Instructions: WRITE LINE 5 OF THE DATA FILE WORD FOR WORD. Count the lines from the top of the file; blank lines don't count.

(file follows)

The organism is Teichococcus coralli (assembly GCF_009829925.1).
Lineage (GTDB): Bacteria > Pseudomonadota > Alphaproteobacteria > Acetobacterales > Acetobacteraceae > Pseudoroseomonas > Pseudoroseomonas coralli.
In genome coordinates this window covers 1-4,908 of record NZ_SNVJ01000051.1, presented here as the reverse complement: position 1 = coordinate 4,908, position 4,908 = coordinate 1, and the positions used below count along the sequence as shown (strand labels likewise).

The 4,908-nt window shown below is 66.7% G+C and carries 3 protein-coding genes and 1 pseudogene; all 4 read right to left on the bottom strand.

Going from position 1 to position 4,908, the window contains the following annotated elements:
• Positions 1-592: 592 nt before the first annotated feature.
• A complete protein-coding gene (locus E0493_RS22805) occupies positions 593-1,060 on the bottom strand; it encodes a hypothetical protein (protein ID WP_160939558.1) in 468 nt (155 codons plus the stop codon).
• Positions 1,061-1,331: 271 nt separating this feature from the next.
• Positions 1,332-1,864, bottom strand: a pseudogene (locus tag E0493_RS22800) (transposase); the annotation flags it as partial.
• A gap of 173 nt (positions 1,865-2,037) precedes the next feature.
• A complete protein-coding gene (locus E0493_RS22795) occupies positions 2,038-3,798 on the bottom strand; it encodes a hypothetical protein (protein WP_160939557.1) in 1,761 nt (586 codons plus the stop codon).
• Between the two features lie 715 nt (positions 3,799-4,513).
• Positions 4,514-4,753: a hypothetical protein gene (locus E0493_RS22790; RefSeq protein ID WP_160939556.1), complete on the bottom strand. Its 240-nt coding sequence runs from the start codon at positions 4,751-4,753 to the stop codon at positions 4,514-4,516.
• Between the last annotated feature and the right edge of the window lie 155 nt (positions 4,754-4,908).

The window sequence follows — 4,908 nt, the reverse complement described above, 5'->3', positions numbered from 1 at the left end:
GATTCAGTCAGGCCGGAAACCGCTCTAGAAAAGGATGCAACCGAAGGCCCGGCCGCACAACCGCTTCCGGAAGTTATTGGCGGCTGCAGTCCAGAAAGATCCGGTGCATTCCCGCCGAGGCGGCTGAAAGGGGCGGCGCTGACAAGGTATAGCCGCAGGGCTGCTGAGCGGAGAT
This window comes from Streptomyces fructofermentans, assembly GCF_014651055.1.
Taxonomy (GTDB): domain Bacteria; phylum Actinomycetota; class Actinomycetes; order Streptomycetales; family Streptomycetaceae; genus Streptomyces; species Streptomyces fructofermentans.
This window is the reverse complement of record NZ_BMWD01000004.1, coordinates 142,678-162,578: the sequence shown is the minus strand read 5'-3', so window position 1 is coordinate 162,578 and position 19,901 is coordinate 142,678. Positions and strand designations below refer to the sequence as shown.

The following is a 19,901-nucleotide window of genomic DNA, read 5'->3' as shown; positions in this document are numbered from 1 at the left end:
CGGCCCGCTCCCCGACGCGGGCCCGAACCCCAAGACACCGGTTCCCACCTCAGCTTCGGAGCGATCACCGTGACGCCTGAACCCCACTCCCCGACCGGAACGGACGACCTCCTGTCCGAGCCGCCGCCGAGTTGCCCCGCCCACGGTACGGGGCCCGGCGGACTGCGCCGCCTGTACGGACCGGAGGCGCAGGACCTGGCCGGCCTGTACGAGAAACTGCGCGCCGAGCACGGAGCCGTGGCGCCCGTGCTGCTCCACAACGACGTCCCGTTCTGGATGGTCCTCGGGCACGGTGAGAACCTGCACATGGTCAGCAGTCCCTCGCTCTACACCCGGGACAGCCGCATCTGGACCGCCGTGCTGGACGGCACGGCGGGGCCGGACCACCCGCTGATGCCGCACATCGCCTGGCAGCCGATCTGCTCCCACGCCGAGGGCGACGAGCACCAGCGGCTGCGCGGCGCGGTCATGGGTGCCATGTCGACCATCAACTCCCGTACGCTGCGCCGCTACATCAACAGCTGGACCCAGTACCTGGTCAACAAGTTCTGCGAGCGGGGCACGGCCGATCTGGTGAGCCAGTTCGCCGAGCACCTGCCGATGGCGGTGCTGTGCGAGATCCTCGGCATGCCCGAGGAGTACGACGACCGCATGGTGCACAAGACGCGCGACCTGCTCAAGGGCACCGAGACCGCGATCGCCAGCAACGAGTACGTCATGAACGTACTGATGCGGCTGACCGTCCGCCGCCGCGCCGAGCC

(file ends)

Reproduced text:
Going from position 1 to position 4,908, the window contains the following annotated elements: